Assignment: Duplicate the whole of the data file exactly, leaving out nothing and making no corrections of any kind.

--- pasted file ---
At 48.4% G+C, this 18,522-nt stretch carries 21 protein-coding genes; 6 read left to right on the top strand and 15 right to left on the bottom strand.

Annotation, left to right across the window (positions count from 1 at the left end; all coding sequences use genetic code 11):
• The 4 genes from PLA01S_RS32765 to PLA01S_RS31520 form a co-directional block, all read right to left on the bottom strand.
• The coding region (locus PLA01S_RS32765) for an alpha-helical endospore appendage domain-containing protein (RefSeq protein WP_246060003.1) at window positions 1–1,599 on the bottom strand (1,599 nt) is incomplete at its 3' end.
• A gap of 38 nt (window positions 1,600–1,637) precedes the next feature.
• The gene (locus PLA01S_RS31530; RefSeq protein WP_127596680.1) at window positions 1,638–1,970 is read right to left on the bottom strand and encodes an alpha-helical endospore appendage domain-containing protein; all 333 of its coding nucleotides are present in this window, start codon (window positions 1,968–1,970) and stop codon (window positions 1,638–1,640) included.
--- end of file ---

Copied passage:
At 48.4% G+C, this 18,522-nt stretch carries 21 protein-coding genes; 6 read left to right on the top strand and 15 right to left on the bottom strand.

Annotation, left to right across the window (positions count from 1 at the left end; all coding sequences use genetic code 11):
• The 4 genes from PLA01S_RS32765 to PLA01S_RS31520 form a co-directional block, all read right to left on the bottom strand.
• The coding region (locus PLA01S_RS32765) for an alpha-helical endospore appendage domain-containing protein (RefSeq protein WP_246060003.1) at window positions 1–1,599 on the bottom strand (1,599 nt) is incomplete at its 3' end.
• A gap of 38 nt (window positions 1,600–1,637) precedes the next feature.
• The gene (locus PLA01S_RS31530; RefSeq protein WP_127596680.1) at window positions 1,638–1,970 is read right to left on the bottom strand and encodes an alpha-helical endospore appendage domain-containing protein; all 333 of its coding nucleotides are present in this window, start codon (window positions 1,968–1,970) and stop codon (window positions 1,638–1,640) included.